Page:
DALLAS — How can we make solar more accessible to the public? This question has been dogging the industry since its inception. Installing solar on a home is no easy task, and though prices have reduced dramatically in recent years, it can still be very costly for most homeowners. Enter: solar leasing.
Leasing programs have allowed the industry to get more in-tune with the public. It also has garnered more recognition through creative marketing campaigns and business strategies, and companies are taking notice.
At Solar Power International, several established solar companies are introducing solar leasing programs to their business models in hopes of reaching a broader customer base.
SANYO has announced that it is partnering with Brightgrid to introduce a three-tier leasing program. Customers have the option of putting no money down, a partial payment, or paying for the system in full. Why pay in full? The program strives to take the uncertainty out of solar, and each plan includes the install costs and a 20-year maintenance and monitoring program. “We wanted to make it available for everybody, and when you don’t have to put up any upfront payment, everyone can afford it,” said Anna Lickova, Sales and Marketing Manager at SANYO. To sweeten the offer, SANYO will be including 3D television in the deal.
But this isn’t where SANYO’s vision ends. It hopes that these televisions will soon be able to display a home energy management system. With this program customers will be able to monitor their system’s efficiency, their own consumption habits, share these statistics with their neighbors and friends though social media, and play educational games about energy efficiency. “We are trying to make it a community program. People are disconnected today, and we’re just trying to reconnect them,” said Matt White of SANYO.
CentroSolar has also announced a partnership with Brightgrid to establish a CentroLease program. The program will involve a similar three-tier payment system with an operating 20-year term that includes a full warranty on all parts, theft insurance, and revenue grade monitoring. “We looked at the residential market as a key market for our products and the services that we offer. The residential marketplace is being driven by finance solutions – more and more homeowners are demanding it for purchasing their solar solutions,” said Mike Thompson, Senior Manager of Business Development at CentroSolar.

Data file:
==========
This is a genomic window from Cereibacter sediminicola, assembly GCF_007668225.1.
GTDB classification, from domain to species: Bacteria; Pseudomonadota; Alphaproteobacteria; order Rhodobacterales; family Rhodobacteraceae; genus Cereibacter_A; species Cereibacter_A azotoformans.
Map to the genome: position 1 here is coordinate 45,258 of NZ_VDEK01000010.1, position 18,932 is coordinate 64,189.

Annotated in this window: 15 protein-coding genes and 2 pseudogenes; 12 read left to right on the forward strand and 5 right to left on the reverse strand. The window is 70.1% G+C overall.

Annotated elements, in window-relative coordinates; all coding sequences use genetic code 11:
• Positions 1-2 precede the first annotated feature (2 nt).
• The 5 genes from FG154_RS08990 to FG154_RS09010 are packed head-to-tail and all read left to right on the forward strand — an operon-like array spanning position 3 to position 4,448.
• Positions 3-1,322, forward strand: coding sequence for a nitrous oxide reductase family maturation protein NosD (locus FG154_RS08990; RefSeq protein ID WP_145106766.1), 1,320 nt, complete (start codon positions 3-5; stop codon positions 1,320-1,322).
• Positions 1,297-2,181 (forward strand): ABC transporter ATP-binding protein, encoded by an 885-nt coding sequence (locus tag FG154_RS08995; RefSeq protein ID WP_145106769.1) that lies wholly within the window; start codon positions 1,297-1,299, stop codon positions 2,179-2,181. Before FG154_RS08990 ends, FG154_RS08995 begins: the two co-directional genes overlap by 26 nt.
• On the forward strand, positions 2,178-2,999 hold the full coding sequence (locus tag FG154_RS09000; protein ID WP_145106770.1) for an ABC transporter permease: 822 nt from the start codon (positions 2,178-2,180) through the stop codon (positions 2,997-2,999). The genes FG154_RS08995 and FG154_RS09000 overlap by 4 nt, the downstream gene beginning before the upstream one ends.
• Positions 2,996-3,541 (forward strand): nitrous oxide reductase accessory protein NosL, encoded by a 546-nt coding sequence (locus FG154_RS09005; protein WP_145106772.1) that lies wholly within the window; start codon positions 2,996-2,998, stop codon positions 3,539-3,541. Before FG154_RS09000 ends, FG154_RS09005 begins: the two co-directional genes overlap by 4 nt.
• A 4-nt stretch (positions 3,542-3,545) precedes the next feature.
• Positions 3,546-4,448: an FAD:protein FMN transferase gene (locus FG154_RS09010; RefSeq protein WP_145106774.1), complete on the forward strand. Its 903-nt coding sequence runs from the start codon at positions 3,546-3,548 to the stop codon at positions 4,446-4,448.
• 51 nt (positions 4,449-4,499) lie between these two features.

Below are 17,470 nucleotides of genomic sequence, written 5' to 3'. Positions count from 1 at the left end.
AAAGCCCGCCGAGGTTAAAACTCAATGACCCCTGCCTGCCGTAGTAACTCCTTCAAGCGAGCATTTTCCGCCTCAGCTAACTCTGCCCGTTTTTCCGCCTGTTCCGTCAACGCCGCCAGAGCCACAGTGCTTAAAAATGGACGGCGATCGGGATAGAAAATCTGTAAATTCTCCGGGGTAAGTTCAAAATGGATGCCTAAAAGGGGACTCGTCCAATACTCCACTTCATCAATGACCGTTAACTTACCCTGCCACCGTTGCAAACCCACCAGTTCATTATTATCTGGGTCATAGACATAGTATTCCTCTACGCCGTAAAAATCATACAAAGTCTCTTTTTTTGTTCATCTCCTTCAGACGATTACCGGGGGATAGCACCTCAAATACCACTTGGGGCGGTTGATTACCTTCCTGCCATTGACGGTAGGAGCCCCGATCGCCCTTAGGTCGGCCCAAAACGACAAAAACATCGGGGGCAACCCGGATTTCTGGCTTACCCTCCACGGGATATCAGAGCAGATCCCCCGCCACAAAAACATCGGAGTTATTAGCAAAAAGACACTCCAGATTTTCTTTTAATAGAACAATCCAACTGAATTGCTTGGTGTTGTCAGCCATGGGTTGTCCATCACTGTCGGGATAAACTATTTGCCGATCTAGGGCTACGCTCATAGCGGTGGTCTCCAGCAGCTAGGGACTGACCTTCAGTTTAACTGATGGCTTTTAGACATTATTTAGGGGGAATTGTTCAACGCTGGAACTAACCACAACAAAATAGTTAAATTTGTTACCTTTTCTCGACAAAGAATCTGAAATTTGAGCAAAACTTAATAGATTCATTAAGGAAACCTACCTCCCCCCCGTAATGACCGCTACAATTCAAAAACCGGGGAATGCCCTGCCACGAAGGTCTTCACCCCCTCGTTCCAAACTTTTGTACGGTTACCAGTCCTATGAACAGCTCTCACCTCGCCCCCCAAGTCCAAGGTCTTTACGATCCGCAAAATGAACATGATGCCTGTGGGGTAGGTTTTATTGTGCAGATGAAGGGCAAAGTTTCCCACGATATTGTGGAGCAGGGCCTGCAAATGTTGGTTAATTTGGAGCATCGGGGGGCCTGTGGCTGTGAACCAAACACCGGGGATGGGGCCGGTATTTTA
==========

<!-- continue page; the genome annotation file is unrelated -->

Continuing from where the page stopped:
Though these companies are creating new, innovative programs, established solar leasers are introducing savvy marketing tactics and making game-changing business deals.
Sungevity has been in the game since 2007 and recently made great strides in the East Coast market. To achieve its success, Sungevity took to the streets over the summer to meet potential customers face-to-face in a popsicle truck. Outfitted with solar panels for refrigeration and a biodiesel engine, the truck traveled the coast to major cities, attracting crowds everywhere it went. Individuals received solar leasing quotes on iPads while waiting in line for a refreshing organic popsicle in the summer heat.
“We want to do this in creative, fun ways and get customers engaged in the process. The ice pops were a big catch; people loved them. It worked great and helped launch us in the Northeast, as did a brand takeover of the Acela train. It put us in front of hundreds of thousands of energy-conscious customers,” said David Kennedy, President and Founder of Sungevity. Watch the video with David Kennedy below for more details on Sungevity innovation.
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Sungevity also recently announced a partnership with Lowes that allows them to solar leasing via the popular hardware store. Sungevity currently is in Lowes stores in California and New Jersey and will be moving to new stores soon. “We are getting literally hundreds of quotes every week from that relationship just in the small subset of stores they have put us in. With over 1,500 stores, things have been going well and we hope to be with them for the long-haul,” said Kennedy.
Solar leasing is a new concept, but it is growing rapidly, said Kennedy: “We are now 50 percent of the residential market, at least. Which is a pretty amazing thing to say because four or five years ago there were no solar leases. Consumers are speaking with their feet of where they are going. When we present the ‘cash or buy’ proposition to our customers, 99 percent of the time they go with the lease. Why wouldn’t you?”